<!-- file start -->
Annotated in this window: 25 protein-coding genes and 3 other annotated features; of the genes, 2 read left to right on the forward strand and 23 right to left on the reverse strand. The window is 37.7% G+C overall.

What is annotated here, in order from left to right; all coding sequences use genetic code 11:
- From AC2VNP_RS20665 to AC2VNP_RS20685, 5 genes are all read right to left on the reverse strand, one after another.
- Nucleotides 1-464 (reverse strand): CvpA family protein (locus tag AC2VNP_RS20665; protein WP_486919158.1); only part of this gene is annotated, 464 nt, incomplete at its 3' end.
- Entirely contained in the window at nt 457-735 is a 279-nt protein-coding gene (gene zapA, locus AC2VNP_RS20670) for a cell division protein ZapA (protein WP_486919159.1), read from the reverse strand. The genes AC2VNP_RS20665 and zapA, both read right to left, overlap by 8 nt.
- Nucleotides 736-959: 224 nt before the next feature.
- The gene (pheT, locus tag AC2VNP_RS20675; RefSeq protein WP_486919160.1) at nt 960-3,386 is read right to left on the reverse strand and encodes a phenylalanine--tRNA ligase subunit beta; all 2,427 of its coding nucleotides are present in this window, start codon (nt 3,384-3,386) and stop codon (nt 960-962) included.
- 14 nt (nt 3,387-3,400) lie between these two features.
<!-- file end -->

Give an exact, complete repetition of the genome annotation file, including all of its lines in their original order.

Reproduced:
Annotated in this window: 25 protein-coding genes and 3 other annotated features; of the genes, 2 read left to right on the forward strand and 23 right to left on the reverse strand. The window is 37.7% G+C overall.

What is annotated here, in order from left to right; all coding sequences use genetic code 11:
- From AC2VNP_RS20665 to AC2VNP_RS20685, 5 genes are all read right to left on the reverse strand, one after another.
- Nucleotides 1-464 (reverse strand): CvpA family protein (locus tag AC2VNP_RS20665; protein WP_486919158.1); only part of this gene is annotated, 464 nt, incomplete at its 3' end.
- Entirely contained in the window at nt 457-735 is a 279-nt protein-coding gene (gene zapA, locus AC2VNP_RS20670) for a cell division protein ZapA (protein WP_486919159.1), read from the reverse strand. The genes AC2VNP_RS20665 and zapA, both read right to left, overlap by 8 nt.
- Nucleotides 736-959: 224 nt before the next feature.
- The gene (pheT, locus tag AC2VNP_RS20675; RefSeq protein WP_486919160.1) at nt 960-3,386 is read right to left on the reverse strand and encodes a phenylalanine--tRNA ligase subunit beta; all 2,427 of its coding nucleotides are present in this window, start codon (nt 3,384-3,386) and stop codon (nt 960-962) included.
- 14 nt (nt 3,387-3,400) lie between these two features.